Editorial

The Origin and Evolution of Black FridayS

Monday, November 24, 2014

What in the world is happening to holiday tradition? Thanksgiving is on the doorstep of getting gobbled up by ever-growing shopping holidays of their own.

A prevailing theory attributes the name Black Friday to the accounting term of being "in the black," in that the Friday after Thanksgiving was the first day that retailers could realize a fourth fiscal quarter profit. That's a good guess, but the first publicly documented use of the term Black Friday is actually attributed to a 1960's Philadelphia Bulletin newspaper reporter, who was covering the city's gridlocked traffic. The reporter had appropriated the term from police officers, who directed traffic as out-of-towners arrived for that Saturday's Army-Navy college football game. Interestingly enough, the game's traffic (and the term itself) caused local business owners to complain about the crowds keeping out paying customers and affecting their sales. Little did these business owners know that, 50 years later, Black Friday would be setting world-wide sales records for both brick-and-mortar and online retailers.

I remember, in my own high school days, the big thing to do after Thanksgiving dinner was go to the Arcadia Valley Thanksgiving Tournament, the preeminent tournament to kick off the basketball season. This year will mark its 88th anniversary. Bowling Green is the oldest tournament in Missouri, but only by one year. More recently, there is the Riverbend Classic, on the Friday and Saturday after Thanksgiving, at New Madrid County Central.

According to the National Retail Federation, the estimated number of consumers who shopped Thursday through Monday of Thanksgiving weekend in 2005 was just under 145 million. In 2012, that number increased more than 70 percent, to 247 million in-store and online shoppers, who spent an estimated $59.1 billion over the five-day period.

While in-store sales still make up the lion's share of Black Friday sales, it is the online Black Friday sales that are posting record numbers. In 2012, Black Friday topped $1 billion in online sales, for the first time in history. But that record didn't last long, as Cyber Monday stole the crown just three days later, with a record $1.5 billion in online sales. With retailers seeing these record numbers, it is of little wonder they are naturally trying to extend the Black Friday shopping period.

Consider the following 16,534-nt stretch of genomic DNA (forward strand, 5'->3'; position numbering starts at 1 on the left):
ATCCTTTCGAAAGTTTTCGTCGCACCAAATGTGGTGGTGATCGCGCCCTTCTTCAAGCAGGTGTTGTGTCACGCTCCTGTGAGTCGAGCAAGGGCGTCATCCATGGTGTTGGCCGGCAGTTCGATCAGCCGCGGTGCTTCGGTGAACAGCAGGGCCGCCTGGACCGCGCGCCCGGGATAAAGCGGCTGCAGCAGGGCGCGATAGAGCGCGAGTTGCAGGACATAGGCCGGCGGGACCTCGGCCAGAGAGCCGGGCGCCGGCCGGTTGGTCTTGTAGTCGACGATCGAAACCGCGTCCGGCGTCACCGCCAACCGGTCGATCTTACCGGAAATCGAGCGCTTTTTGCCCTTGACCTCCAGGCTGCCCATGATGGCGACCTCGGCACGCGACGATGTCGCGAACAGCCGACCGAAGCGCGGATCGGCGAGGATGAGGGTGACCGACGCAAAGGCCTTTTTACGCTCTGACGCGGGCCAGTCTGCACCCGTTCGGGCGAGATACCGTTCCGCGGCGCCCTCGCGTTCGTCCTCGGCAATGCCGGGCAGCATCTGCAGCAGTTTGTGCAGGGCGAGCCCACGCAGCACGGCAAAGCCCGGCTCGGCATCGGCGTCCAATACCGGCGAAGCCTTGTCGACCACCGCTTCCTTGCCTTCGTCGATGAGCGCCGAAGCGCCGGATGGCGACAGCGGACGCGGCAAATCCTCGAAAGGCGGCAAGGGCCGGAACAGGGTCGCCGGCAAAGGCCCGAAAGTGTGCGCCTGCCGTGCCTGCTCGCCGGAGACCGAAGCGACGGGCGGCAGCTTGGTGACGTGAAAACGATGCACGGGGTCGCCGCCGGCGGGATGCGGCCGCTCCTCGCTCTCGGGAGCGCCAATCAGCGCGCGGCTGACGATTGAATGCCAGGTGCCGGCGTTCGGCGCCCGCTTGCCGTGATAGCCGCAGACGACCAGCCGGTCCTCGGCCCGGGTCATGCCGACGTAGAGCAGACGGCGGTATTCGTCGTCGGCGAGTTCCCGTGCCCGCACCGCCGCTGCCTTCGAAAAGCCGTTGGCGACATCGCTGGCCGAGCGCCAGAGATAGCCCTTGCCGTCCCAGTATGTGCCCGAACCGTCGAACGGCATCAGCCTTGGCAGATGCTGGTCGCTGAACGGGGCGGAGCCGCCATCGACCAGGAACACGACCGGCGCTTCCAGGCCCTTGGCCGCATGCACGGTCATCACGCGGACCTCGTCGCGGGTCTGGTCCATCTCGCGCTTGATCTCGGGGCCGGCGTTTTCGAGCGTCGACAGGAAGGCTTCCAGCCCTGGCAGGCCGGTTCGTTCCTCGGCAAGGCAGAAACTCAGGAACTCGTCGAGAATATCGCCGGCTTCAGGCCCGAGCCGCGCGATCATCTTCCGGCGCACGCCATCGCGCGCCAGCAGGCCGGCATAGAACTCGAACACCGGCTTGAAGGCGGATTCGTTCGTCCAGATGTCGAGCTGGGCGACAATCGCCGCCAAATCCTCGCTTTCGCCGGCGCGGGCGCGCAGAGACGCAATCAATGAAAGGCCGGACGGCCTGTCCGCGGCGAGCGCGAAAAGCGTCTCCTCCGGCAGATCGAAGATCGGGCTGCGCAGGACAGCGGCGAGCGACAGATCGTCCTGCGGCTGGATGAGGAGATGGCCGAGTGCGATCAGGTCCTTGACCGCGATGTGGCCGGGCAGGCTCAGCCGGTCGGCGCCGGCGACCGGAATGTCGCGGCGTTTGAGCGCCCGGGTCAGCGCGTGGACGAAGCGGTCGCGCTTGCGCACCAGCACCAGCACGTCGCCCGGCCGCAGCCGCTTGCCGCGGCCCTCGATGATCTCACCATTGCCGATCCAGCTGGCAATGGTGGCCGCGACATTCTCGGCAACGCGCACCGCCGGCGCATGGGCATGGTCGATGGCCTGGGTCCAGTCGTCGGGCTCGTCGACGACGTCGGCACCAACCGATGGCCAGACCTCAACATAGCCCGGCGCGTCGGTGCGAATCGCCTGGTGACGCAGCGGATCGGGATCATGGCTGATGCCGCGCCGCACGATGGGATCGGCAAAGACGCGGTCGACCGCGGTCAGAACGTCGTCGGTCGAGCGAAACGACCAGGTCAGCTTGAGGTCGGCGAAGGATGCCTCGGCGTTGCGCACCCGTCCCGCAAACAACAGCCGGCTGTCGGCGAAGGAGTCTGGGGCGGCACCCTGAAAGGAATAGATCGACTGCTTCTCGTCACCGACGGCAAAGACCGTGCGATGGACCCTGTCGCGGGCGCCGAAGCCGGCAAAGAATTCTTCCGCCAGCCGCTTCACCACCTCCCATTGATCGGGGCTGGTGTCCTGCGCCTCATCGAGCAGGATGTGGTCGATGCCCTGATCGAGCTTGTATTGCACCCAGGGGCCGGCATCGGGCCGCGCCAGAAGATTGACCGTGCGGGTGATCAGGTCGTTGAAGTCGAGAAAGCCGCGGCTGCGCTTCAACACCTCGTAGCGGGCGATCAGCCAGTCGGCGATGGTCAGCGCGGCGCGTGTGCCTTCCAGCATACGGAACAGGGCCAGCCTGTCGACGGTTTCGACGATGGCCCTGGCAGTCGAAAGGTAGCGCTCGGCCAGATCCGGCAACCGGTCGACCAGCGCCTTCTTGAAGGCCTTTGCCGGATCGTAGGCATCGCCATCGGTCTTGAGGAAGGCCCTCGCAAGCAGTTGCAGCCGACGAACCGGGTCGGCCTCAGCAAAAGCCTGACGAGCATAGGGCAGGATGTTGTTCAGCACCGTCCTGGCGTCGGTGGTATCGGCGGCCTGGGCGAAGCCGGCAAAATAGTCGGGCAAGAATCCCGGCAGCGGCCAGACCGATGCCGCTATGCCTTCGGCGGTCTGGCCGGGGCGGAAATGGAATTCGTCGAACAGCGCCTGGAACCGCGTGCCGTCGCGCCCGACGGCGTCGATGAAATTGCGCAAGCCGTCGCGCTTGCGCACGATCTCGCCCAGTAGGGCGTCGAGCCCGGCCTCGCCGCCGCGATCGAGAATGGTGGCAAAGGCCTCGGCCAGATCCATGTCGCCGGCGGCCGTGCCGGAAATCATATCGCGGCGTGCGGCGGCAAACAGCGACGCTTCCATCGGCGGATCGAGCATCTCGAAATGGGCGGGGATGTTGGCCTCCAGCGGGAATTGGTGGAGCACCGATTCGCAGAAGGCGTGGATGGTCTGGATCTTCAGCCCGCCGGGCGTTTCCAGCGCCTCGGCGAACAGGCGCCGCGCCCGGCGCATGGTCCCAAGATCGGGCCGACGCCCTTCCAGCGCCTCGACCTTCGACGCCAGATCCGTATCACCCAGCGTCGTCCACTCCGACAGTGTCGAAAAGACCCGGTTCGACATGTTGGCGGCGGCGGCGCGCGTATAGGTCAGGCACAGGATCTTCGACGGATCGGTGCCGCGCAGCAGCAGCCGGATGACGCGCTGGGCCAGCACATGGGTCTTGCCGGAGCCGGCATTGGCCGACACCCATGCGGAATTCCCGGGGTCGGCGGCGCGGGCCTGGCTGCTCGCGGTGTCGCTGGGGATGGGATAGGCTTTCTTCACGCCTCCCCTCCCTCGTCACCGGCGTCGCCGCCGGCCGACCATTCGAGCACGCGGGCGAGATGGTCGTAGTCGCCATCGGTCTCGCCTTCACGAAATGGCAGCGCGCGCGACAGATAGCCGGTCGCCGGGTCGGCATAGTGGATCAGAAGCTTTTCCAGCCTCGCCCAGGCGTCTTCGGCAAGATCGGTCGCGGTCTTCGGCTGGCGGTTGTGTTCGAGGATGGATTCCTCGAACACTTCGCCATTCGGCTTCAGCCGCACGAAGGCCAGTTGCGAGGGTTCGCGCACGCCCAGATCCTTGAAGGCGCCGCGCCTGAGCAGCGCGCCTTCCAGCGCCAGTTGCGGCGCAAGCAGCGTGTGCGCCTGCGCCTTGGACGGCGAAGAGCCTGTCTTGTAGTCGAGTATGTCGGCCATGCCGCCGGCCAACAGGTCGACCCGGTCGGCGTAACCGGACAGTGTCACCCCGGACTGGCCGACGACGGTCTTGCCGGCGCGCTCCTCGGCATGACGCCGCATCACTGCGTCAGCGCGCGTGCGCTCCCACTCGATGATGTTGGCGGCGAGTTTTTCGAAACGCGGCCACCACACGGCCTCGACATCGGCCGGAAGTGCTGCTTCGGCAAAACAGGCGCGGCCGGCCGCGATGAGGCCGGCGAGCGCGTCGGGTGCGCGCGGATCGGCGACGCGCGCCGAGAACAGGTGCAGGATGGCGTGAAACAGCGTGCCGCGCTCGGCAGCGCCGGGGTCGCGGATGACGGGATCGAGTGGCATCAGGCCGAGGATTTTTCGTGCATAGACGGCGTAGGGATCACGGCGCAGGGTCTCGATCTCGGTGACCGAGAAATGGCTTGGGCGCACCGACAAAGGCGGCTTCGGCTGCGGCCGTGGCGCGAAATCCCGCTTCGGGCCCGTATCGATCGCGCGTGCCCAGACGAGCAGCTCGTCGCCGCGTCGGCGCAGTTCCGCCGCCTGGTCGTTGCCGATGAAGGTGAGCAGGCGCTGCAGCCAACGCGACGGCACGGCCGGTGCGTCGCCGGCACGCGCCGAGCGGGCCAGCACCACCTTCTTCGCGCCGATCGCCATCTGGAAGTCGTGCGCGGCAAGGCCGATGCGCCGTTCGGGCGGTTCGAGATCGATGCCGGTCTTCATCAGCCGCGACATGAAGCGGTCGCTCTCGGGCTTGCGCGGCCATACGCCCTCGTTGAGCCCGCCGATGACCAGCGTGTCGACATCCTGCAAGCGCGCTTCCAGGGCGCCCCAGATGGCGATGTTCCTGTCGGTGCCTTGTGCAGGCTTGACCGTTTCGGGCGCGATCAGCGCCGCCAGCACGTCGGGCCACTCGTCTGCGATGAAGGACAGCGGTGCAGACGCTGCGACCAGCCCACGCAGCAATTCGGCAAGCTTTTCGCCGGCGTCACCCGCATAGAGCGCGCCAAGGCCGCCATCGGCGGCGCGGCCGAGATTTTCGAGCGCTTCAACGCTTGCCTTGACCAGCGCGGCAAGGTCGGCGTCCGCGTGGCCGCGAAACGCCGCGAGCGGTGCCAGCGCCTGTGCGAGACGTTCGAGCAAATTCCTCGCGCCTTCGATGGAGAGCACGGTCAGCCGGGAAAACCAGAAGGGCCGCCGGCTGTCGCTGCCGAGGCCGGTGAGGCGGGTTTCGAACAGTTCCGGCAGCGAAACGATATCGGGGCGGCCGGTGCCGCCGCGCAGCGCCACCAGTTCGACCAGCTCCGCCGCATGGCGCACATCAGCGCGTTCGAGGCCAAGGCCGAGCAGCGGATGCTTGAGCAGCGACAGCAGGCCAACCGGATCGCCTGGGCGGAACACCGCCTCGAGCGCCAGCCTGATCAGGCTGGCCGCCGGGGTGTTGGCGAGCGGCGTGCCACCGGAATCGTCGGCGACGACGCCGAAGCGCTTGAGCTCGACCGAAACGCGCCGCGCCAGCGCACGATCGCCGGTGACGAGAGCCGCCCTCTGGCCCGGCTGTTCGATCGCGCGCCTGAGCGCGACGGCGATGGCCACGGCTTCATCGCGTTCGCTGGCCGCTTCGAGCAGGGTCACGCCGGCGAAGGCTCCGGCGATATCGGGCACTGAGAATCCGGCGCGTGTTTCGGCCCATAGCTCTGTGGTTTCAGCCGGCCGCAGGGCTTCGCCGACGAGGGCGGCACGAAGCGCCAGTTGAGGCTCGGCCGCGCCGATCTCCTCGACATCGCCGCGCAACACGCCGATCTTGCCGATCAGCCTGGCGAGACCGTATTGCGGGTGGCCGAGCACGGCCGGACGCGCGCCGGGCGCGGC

Once a Thanksgiving afterthought, Black Friday sales now engulf the historic holiday, with stores opening as early as Thanksgiving Day and cyber sales lasting through the first week of December. And it is the success of Black Friday that spawned not only Small Business Saturday and Cyber Monday, but also shopping holidays that extend almost to Christmas Day, including Green Monday, Free Shipping Day and Super Saturday.

While many have voiced their discomfort over these shopping holidays encroaching on family time, others have turned to their mobile devices and found hot deals online, without having to leave their family gatherings to get in on the savings. Cell phones and tablets have become increasingly popular shopping tools for Black Friday fans, as almost one in four Black Friday shoppers now browse the online sales through their mobile devices. While the mobile checkout experience may still be a little rough around the edges, IBM's Black Friday 2012 Report claims that online sales through mobile devices increased from 9.8 percent in 2011, to 16 percent in 2012.

Black Friday has rapidly evolved over the past decade, and much of that has to do with the increased accessibility of online sales. The Black Friday landscape has changed. No longer does one need to stand around in a parking lot for hours on end, braving the elements and other shoppers, for the chance at sniffing out a door-buster. Online shopping has allowed retailers to reach a much larger customer base of shoppers who otherwise would not participate in Black Friday. Mobile shopping and real-time price comparison has forced retailers to remain competitive, not only against their fellow brick-and-mortar competitors, but online competition as well, blurring the once well-defined line between in-store and online shopping.

Each year, friends and family get together and organize their shopping lists and plans of attack for Black Friday. Retailers plan ahead, for months, to staff and stock their stores for the shopping rush. Black Friday has become a consumer holiday like no other, and it is almost here. In fact, Black Friday is on the verge of becoming Black November, which now begins one week before Halloween.